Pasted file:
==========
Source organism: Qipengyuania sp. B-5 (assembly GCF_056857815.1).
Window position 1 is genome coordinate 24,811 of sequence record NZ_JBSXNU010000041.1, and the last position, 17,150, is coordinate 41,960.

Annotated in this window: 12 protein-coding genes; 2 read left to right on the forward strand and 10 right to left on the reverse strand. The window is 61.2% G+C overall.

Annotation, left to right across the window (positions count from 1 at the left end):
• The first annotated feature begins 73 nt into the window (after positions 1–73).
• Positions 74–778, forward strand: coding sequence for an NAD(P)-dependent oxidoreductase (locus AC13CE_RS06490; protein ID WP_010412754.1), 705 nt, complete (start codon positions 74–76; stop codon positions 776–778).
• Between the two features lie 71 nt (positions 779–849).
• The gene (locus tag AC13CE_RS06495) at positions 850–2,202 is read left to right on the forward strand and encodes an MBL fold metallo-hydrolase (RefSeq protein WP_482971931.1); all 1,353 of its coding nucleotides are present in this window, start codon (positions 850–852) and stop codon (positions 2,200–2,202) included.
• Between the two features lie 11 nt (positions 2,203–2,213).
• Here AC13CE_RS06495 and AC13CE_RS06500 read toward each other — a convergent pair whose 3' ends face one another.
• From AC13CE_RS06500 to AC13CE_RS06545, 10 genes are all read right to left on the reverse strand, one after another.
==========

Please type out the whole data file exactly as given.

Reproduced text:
Source organism: Qipengyuania sp. B-5 (assembly GCF_056857815.1).
Window position 1 is genome coordinate 24,811 of sequence record NZ_JBSXNU010000041.1, and the last position, 17,150, is coordinate 41,960.

Annotated in this window: 12 protein-coding genes; 2 read left to right on the forward strand and 10 right to left on the reverse strand. The window is 61.2% G+C overall.

Annotation, left to right across the window (positions count from 1 at the left end):
• The first annotated feature begins 73 nt into the window (after positions 1–73).
• Positions 74–778, forward strand: coding sequence for an NAD(P)-dependent oxidoreductase (locus AC13CE_RS06490; protein ID WP_010412754.1), 705 nt, complete (start codon positions 74–76; stop codon positions 776–778).
• Between the two features lie 71 nt (positions 779–849).
• The gene (locus tag AC13CE_RS06495) at positions 850–2,202 is read left to right on the forward strand and encodes an MBL fold metallo-hydrolase (RefSeq protein WP_482971931.1); all 1,353 of its coding nucleotides are present in this window, start codon (positions 850–852) and stop codon (positions 2,200–2,202) included.
• Between the two features lie 11 nt (positions 2,203–2,213).
• Here AC13CE_RS06495 and AC13CE_RS06500 read toward each other — a convergent pair whose 3' ends face one another.
• From AC13CE_RS06500 to AC13CE_RS06545, 10 genes are all read right to left on the reverse strand, one after another.